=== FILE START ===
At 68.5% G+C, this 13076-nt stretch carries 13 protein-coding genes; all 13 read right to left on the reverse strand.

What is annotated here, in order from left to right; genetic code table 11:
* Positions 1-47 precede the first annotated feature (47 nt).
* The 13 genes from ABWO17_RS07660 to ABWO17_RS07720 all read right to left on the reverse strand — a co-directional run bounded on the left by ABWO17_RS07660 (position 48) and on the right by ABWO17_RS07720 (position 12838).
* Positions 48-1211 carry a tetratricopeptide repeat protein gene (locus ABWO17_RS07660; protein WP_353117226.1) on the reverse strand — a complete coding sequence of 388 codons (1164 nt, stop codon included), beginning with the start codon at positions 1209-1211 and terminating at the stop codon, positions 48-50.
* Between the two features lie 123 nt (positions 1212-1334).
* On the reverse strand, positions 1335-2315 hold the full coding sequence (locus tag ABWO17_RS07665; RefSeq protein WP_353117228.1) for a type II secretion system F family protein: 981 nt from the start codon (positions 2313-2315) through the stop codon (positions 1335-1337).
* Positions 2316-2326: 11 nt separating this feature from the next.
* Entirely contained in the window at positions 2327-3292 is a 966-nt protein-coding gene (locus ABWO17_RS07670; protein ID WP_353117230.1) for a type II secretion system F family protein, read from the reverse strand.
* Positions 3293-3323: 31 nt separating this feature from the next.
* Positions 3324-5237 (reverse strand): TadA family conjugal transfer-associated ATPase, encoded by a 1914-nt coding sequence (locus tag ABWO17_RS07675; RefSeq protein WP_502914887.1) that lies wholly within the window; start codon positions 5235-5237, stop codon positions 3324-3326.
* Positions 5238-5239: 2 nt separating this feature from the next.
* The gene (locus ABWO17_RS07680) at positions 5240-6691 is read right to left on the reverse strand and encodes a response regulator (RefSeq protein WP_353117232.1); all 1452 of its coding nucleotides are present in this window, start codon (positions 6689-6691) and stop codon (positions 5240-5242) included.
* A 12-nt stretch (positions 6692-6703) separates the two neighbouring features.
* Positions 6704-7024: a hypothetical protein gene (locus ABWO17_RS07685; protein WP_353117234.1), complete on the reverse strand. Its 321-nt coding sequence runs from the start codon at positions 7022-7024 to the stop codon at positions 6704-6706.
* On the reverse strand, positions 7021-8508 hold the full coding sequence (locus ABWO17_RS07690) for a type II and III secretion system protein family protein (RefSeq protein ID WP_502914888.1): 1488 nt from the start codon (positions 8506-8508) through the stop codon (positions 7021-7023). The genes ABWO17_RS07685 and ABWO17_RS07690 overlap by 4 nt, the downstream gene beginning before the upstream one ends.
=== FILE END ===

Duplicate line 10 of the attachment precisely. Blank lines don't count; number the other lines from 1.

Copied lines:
* Positions 3293-3323: 31 nt separating this feature from the next.